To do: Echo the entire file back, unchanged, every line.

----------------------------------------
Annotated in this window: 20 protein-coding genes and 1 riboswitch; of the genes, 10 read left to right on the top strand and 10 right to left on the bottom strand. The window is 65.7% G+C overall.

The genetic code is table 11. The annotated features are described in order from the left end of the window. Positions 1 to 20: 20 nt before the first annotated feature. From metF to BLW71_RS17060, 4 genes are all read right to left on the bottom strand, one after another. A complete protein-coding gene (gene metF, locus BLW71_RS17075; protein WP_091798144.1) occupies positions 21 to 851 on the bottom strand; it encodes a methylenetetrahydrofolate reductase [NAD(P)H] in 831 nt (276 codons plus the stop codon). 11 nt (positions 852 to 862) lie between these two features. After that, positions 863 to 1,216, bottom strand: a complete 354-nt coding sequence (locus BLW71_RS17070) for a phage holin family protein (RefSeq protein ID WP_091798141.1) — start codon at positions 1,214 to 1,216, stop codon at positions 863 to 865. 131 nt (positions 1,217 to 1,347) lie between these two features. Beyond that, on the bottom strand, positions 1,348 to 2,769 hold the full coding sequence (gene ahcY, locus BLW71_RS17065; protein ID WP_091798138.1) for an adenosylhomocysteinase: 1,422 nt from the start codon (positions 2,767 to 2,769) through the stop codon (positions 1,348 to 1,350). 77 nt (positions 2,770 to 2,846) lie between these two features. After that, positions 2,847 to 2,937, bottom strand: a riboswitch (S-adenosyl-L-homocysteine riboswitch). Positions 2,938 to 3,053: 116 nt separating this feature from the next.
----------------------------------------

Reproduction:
Annotated in this window: 20 protein-coding genes and 1 riboswitch; of the genes, 10 read left to right on the top strand and 10 right to left on the bottom strand. The window is 65.7% G+C overall.

The genetic code is table 11. The annotated features are described in order from the left end of the window. Positions 1 to 20: 20 nt before the first annotated feature. From metF to BLW71_RS17060, 4 genes are all read right to left on the bottom strand, one after another. A complete protein-coding gene (gene metF, locus BLW71_RS17075; protein WP_091798144.1) occupies positions 21 to 851 on the bottom strand; it encodes a methylenetetrahydrofolate reductase [NAD(P)H] in 831 nt (276 codons plus the stop codon). 11 nt (positions 852 to 862) lie between these two features. After that, positions 863 to 1,216, bottom strand: a complete 354-nt coding sequence (locus BLW71_RS17070) for a phage holin family protein (RefSeq protein ID WP_091798141.1) — start codon at positions 1,214 to 1,216, stop codon at positions 863 to 865. 131 nt (positions 1,217 to 1,347) lie between these two features. Beyond that, on the bottom strand, positions 1,348 to 2,769 hold the full coding sequence (gene ahcY, locus BLW71_RS17065; protein ID WP_091798138.1) for an adenosylhomocysteinase: 1,422 nt from the start codon (positions 2,767 to 2,769) through the stop codon (positions 1,348 to 1,350). 77 nt (positions 2,770 to 2,846) lie between these two features. After that, positions 2,847 to 2,937, bottom strand: a riboswitch (S-adenosyl-L-homocysteine riboswitch). Positions 2,938 to 3,053: 116 nt separating this feature from the next.